MeTA is not a funding mechanism, but a programme that strongly advocates creating the conditions for multi-stakeholder processes, coordinates action, and collects and synthesises knowledge that enables social learning to resolve issues on medicines collectively.
One of MeTA’s key elements is to use a multi-stakeholder approach. This important principle recognises that complex issues such as the supply of effective, affordable medicines involve many different interest groups and individuals who see problems and solutions only from their own perspective. The resulting clash of interests often leads to the emergence of a dominant group, which imposes its favoured policy.
But there is another way: the various stakeholders can agree to work together on an equitable basis, recognising the validity of others’ interests, sharing information and views. A “neutral space” in which to work is created, a shared understanding of the problems, common ways of working and an agreed agenda among everyone taking part.In MeTA’s case, this means establishing a forum for representatives of everyone involved in the medicines supply chain – manufacturers, governments, international organisations, traders, medical workers, academics, the media, and patients.
Since all have a voice, all their positions and all the information on which their policies and practices are based get a hearing. Participants can also encourage disclosure of information about the quality, availability, pricing and promotion of essential medicines, and discussion and analysis of this information. Peer pressure and a group commitment help participants to sustain their efforts and deliver results across public, private and non-profit sectors.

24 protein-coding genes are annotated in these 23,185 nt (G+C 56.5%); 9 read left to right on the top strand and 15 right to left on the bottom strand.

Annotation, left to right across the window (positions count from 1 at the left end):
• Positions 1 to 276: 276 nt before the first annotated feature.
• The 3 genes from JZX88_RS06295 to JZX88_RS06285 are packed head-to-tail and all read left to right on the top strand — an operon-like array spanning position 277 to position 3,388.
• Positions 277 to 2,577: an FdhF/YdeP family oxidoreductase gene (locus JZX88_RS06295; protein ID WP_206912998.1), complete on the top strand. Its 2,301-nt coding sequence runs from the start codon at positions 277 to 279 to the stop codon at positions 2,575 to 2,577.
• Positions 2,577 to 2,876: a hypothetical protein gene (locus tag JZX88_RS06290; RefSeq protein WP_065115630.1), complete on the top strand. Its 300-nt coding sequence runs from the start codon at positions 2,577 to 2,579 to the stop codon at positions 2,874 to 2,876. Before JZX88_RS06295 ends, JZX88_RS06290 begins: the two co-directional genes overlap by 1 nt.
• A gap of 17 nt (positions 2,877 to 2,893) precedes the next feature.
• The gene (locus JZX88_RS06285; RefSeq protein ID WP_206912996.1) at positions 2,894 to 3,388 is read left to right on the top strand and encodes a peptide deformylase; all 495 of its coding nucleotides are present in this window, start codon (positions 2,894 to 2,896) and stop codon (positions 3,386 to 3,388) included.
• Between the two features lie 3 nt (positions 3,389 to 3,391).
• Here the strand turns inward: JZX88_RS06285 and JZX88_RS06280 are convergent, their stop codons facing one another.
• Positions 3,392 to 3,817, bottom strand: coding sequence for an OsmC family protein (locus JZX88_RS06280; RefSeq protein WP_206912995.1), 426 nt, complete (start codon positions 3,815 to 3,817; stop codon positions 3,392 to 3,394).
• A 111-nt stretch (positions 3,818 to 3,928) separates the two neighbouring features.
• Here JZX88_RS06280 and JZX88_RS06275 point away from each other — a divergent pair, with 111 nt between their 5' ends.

The outcome: better decisions.
The multi-stakeholder approach goes beyond just talking about problems. MeTA’s aim is to generate innovative solutions to the tough problems of supplying the right medicines to poor people, at the right price, of the right quality, in a timely and accessible manner.
MeTA is one of three multi-stakeholder initiatives supported by the UK Department for International Development which involve government, the private sector and civil society in addressing issues of governance, transparency and accountability. The other two are the Extractive Industries Transparency Initiative (EITI) and the Construction Sector Transparency Initiative (CoST).
Challenges for change: An article by Andrew Chetley, Communication and Capacity Strengthening Director for MeTA, on civil society parcticipation in MeTA
A checklist for Multi-stakeholder Process (MSP) designers
Access to essential medicines gets an airing in Zambia
A tool to measure the level of transparency and vulnerability to corruption in selected areas of the public pharmaceutical sector, developed under the GGM programme
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